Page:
Mega Man Powered Up Servers Shutting Down In November

Pretty soon, all Mega Man Powered Up user created levels will be deleted, as the game's servers are shutting down this November.

Published: September 23, 2022 10:59 AM /


Mega Man leaping across platforms in the PSP game Mega Man Powered Up

Capcom has announced that it's shutting down the Mega Man Powered Up servers this November. This decision means that all of the user-created content in the game's level editor will be deleted, as will official Capcom-created DLC through which you could unlock an iconic Mega Man character.

When are Mega Man Powered Up servers shutting down?

Per the official Japanese Capcom website (thanks, Delisted Games), Mega Man Powered Up servers will be shut down on November 30th. This means you'll no longer be able to create and upload levels to the game's servers, nor will you be able to download levels that other users have created. Mega Man Powered Up lasted longer than games like Killzone Shadow Fall or Skate 2, but it seems all older games must eventually cross over to the other side.

As pointed out by Delisted Games, a Mega Man Powered Up player has created an app that lets you download levels straight from your PC. Sadly, this app won't be functional after the shutdown either, but at least someone might download some of the Mega Man Powered Up stages before they disappear for good. 

It's also worth remembering that Capcom itself created extra downloadable content for Mega Man Powered Up, and this content allowed you to play as series regular Roll, so you won't be able to do that anymore. Of course, the offline single-player components of Mega Man Powered Up will remain functional past the server shutdown.

Mega Man running through Fire Man's stage in Mega Man Powered Up
All the standard levels are still there in Mega Man Powered Up, but the user-created content is disappearing soon.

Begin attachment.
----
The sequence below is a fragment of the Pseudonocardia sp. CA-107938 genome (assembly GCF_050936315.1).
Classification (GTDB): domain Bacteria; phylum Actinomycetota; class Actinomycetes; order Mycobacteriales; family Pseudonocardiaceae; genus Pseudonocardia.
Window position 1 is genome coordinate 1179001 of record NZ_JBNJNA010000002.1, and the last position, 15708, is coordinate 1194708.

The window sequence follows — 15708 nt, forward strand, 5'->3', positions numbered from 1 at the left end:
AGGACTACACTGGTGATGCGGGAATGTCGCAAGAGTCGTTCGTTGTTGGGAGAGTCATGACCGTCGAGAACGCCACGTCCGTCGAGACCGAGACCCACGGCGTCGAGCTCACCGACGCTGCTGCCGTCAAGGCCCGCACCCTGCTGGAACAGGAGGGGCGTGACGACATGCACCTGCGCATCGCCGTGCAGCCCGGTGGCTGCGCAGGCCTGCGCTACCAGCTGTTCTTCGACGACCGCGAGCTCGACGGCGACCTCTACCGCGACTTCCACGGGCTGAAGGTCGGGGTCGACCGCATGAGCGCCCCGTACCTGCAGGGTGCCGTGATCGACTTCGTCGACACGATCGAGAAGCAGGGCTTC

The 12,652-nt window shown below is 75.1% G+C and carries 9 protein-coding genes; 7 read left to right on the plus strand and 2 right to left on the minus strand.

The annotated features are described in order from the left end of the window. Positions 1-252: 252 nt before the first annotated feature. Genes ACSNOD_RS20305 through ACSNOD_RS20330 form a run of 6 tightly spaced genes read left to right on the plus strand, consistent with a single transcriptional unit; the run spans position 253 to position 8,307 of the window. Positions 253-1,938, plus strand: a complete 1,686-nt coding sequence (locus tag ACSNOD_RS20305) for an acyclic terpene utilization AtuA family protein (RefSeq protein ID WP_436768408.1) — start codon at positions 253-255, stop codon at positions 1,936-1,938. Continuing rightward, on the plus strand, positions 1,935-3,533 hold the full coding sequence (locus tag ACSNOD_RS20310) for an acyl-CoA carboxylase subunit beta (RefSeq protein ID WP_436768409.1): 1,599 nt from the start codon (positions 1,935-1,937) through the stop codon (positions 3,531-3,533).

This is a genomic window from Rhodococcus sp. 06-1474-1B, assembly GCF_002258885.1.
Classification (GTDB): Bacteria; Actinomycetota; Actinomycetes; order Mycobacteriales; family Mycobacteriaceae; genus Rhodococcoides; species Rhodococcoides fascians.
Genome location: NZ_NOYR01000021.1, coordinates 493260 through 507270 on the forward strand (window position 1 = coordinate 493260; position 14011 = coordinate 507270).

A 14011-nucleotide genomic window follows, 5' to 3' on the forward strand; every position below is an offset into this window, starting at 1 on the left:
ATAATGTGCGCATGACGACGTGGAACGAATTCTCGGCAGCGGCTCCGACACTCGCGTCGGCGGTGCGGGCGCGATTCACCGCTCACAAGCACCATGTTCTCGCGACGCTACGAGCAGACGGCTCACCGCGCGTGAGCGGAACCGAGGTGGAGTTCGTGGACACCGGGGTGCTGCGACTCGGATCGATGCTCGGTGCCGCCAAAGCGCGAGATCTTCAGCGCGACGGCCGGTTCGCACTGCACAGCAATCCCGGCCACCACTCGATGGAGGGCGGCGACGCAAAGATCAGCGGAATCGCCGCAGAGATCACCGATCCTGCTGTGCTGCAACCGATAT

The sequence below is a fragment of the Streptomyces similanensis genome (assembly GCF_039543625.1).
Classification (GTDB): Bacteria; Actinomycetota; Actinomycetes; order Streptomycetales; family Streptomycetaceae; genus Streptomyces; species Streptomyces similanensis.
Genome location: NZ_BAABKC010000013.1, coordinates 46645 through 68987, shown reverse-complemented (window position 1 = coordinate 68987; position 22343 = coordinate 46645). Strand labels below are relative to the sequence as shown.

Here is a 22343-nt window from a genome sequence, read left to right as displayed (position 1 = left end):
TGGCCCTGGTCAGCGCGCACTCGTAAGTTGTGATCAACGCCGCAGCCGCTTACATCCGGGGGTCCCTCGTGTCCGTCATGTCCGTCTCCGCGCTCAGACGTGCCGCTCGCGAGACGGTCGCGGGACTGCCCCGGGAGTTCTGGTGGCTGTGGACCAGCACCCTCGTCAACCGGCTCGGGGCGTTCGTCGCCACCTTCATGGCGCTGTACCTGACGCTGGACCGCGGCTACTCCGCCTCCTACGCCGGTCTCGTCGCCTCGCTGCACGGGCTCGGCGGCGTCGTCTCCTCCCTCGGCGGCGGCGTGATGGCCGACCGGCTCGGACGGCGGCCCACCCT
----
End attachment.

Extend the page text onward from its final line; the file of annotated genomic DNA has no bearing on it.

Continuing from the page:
Server shutdowns pose a problem for game preservation

Games having their servers shut down can be a real problem when it comes to game preservation efforts. Online games like Toontown can effectively disappear when their servers are shut down, but the problem affects single-player games as well, especially those with user-generated content elements or expansive DLC.

Servers for games are usually shut down when player numbers dwindle to the point that it's not economically viable for studios to keep them online anymore. This happened in the case of Metal Gear Solid V last year, as well as various Halo Xbox 360 servers earlier this year (although in the latter case, this was also related to the existence of the Master Chief Collection, which is still very much active). 

In a world of constant online connectivity, though, shutting down servers can sometimes lead to games simply disappearing from existence, or user-generated content being lost in the ether. The best-case scenario for this, absent simply keeping the servers alive, is arguably something like Super Mario Maker's frozen-in-time situation, whereby it's still possible to play courses uploaded by users before the server shutdown but not to upload any new courses.

Right now, nobody has found a perfect solution to the issue of game preservation. Eager fans often try to keep games alive, but this can be a risky fix; some developers are happy for this to happen, but others are paradoxically protective of games they're in the process of shutting down anyway. We'll bring you more on this, and on game preservation in general, as soon as we get it.

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Joe has been writing for TechRaptor for five years, and in those five years has learned a lot about the gaming industry and its foibles. He’s originally an… More about Joseph